MALVEAUX: Now, of course there's a debate that is taking place here in Washington. Scholars are really split over whether or not it's the right thing to do for the administration to refuse to have direct talks with Iran. Some scholars believe that this is a missed opportunity. There are others who say, however, they are not taking this offer seriously.


KEN POLLACK, BROOKINGS INSTITUTION: The letter that Mr. Ahmadinejad sent to President Bush is full of claims and questions which, whether you like Mr. Bush or don't like him, you have to recognize are going to -- are calculated to insult him. There's nothing in that letter that I think the White House would look at and see as anything other than deeply offensive.


MALVEAUX: Now, John, as one scholar put it today, he said this is boilerplate Iranian rhetoric. However, it does not change the fact that there are still members of the U.N. Security Council that are split over how to make Iran accountable -- John.

ROBERTS: Suzanne Malveaux live for us at the White House tonight.

Suzanne, thanks.

At the United Nations, there are feverish consultations on Iran's nuclear program. There is no consensus yet on what to do about it, but Secretary of State Condoleezza Rice today said she and key counterparts see eye to eye on the problem.


CONDOLEEZZA RICE, SECRETARY OF STATE: We have considerable agreement on -- I would say total agreement on the view that Iran cannot be allowed to have a nuclear weapon, that Iran must see to the requirements put forward in the IAEA board of governors resolution and memorialized in a presidential statement, and that Iran needs now to suspend its programs and go back to the negotiating table.


ROBERTS: Secretary of State Condoleezza Rice at the United Nations today.

Lawmakers on both sides of the aisle are voicing concern about the nomination of a military officer to head up the Central Intelligence Agency. Is there too much of the Defense Department in the CIA?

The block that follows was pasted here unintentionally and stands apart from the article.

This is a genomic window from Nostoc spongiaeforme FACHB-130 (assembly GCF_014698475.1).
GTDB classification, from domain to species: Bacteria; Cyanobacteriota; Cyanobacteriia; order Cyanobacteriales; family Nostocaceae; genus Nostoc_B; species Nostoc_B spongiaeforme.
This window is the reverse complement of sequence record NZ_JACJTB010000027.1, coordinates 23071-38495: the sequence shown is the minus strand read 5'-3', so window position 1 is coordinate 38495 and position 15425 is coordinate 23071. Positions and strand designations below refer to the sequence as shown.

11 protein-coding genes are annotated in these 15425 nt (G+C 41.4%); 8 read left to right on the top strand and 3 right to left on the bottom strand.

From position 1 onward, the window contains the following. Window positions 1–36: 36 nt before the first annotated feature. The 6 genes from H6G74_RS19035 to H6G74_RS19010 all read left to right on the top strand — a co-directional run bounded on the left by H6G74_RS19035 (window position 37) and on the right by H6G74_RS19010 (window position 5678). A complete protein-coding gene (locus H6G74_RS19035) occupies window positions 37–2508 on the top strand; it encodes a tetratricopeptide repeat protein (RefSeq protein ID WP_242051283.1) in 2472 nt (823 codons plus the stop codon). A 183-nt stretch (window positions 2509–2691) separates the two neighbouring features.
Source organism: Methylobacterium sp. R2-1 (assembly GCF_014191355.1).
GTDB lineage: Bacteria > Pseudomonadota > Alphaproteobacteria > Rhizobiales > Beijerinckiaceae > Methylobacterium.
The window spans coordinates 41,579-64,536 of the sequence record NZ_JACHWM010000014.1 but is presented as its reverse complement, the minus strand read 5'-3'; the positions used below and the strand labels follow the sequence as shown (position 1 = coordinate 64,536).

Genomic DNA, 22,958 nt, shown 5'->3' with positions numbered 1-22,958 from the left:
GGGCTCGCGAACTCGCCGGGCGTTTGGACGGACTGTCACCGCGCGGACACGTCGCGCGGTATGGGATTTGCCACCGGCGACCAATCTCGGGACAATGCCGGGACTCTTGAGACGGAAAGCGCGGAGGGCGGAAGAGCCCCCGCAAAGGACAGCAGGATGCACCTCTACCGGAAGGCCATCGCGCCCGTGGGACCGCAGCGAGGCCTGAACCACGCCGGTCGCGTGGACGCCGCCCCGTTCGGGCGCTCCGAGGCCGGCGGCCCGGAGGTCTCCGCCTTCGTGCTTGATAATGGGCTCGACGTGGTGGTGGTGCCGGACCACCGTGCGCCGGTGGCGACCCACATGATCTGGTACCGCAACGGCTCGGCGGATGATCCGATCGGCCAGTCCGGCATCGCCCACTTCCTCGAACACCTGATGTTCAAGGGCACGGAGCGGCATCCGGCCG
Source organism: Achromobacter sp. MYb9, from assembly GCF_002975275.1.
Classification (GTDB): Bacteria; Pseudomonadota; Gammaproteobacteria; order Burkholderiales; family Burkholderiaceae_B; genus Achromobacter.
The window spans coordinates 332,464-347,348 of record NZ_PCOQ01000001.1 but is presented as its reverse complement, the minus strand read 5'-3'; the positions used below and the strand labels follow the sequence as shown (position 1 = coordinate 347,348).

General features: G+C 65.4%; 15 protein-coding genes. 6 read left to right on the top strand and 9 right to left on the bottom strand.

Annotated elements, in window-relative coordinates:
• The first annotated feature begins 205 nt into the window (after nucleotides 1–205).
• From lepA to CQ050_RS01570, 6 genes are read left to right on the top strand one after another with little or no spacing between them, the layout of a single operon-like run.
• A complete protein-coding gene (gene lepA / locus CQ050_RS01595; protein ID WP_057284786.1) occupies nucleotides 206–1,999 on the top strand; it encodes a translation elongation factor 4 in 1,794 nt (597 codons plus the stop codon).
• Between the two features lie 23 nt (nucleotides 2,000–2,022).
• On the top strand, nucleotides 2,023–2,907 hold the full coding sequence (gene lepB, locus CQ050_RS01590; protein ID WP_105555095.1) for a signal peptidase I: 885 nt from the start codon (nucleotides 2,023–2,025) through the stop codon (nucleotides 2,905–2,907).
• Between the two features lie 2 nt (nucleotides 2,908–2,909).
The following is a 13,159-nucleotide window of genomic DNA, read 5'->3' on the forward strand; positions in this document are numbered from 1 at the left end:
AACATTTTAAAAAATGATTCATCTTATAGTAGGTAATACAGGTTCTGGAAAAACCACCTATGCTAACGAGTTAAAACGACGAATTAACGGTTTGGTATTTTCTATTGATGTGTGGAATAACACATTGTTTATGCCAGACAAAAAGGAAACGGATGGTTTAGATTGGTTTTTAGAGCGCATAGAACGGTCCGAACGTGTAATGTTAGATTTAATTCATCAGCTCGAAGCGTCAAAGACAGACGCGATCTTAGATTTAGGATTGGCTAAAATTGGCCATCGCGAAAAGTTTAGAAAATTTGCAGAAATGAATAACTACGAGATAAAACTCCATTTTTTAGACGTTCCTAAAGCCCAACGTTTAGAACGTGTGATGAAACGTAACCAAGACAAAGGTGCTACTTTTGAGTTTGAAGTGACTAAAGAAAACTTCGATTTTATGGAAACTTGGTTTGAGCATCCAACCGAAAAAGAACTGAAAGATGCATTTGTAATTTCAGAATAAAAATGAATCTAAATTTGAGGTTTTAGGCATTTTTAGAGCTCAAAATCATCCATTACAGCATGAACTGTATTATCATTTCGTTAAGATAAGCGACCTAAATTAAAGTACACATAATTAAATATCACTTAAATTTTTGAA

All of these issues we're going to discuss this evening with Stephen Hadley. He is the national security adviser to President Bush.

Stephen Hadley, thanks for joining us tonight. We really appreciate you taking the time.

Let me start, first of all, with Iran. What's your response to the Iranian letter? Is it, in fact, a publicity stunt?

STEPHEN HADLEY, NATIONAL SECURITY ADVISER: Well, we don't really know. We can tell you something about what is not in the letter. It does not discuss Iran's support for terror, does not talk about its treatment of its own people in terms of the freedom and democracy. But most importantly, it doesn't talk about issue that's on everybody's minds these days, which is the issue of Iran's intentions and aspirations for a nuclear weapon.

And that's, of course, the issue that is front and center. That's the issue that's being discussed up in New York among the leaders of the key -- of the key states there that have been handling the discussions with Iran.

ROBERTS: It certainly seems to all of us as observers, Mr. Hadley, that this is not going to provoke any kind of dialogue between the White House and Iran. And there were some people who were saying that that's a missed opportunity, that if you are to revolve the nuclear standoff, you need to talk directly to Iran.

Here's what Senator Dianne Feinstein said on that point earlier today on THE SITUATION ROOM.


SEN. DIANNE FEINSTEIN (D), CALIFORNIA: If, in fact, they are developing a nuclear weapons program, there's three to five years. What if we come to the end of that time and no one has sat down with Iran directly? How do you reconcile that with the American people?


ROBERTS: So how do you reconcile that with the American people, Stephen Hadley, that if at the end of five years these negotiations do not put a stop to Iran's nuclear program, what do you say to the American people? HADLEY: Well, of course people have sat down with Iran and discussed this nuclear issue very directly. As you know, the EU3 has been in conversations with the Iranians. There was an agreement actually about two years ago that suspended the program and was going to be a framework for discussions.

There was most recently a further offer by the three countries, the U.K., France and Germany, of a way ahead. The Russians have entered the fray and have also made a suggestion that would have allowed enrichment of nuclear fuel for an Iranian civilian nuclear program to be handled in Russia, offshore, outside Iran.


HADLEY: So there have been plenty of discussions. The United States has supported those discussions and helped facilitate them.

So, the problem has not been conversations with Iran. The problem is Iran has not complied with the obligations it's undertaken. For 18 years it had a covert nuclear program that suggested that they had aspirations for a nuclear weapon.

That's the problem. The problem is getting Iran in a context where they will undertake and stick to the obligations that they've assumed.